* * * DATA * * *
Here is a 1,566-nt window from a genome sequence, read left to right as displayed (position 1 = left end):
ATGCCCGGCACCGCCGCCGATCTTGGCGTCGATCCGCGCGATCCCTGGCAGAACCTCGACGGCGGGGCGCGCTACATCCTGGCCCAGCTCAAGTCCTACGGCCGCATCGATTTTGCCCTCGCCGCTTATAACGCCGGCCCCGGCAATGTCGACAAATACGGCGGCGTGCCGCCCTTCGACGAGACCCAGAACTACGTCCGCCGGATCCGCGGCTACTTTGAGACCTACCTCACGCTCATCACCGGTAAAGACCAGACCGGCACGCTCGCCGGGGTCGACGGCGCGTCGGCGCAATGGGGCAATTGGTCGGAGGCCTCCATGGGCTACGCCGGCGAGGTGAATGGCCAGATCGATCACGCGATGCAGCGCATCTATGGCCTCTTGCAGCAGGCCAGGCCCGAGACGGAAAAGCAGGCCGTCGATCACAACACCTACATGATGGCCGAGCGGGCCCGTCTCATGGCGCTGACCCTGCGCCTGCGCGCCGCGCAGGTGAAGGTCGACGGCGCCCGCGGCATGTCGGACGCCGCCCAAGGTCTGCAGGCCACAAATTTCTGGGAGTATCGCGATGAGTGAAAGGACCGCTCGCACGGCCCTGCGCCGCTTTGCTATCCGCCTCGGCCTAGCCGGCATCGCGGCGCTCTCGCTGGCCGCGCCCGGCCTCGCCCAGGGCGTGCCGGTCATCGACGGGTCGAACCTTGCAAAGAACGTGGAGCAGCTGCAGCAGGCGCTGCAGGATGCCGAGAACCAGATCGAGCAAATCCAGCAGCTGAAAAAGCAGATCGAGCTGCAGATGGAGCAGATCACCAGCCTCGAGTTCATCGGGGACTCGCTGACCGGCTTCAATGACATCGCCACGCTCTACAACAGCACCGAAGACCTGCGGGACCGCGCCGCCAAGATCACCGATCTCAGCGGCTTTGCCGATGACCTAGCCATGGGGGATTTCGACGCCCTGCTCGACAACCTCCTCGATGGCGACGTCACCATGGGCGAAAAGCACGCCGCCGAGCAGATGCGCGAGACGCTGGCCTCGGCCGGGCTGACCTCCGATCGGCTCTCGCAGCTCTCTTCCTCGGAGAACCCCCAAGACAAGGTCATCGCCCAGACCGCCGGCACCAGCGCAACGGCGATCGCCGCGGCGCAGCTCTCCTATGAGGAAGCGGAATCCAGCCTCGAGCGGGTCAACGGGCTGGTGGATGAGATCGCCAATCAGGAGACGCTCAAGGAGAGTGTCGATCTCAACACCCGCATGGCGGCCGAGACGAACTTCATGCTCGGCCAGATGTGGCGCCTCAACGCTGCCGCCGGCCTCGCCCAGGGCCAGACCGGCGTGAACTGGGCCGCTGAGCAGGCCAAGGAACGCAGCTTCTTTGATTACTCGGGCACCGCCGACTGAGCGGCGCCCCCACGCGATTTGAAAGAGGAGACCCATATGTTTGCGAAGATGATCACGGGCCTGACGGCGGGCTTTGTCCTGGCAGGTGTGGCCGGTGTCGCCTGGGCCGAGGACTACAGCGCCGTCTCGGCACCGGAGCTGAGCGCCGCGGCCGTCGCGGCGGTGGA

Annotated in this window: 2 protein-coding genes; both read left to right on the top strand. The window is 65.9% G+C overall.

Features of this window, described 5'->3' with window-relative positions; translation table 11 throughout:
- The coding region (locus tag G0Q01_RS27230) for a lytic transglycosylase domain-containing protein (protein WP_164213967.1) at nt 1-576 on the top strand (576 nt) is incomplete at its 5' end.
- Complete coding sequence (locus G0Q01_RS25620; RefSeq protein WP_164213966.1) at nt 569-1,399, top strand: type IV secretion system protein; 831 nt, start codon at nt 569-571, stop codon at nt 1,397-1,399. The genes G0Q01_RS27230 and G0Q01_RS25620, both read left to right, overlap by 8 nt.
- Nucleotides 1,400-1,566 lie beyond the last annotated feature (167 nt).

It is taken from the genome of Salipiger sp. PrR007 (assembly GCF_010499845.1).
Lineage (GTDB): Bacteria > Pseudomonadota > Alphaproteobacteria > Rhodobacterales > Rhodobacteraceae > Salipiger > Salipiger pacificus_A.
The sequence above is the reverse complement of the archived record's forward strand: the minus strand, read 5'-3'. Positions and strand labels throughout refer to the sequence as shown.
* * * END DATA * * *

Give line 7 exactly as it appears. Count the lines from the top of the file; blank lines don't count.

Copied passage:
- Nucleotides 1,400-1,566 lie beyond the last annotated feature (167 nt).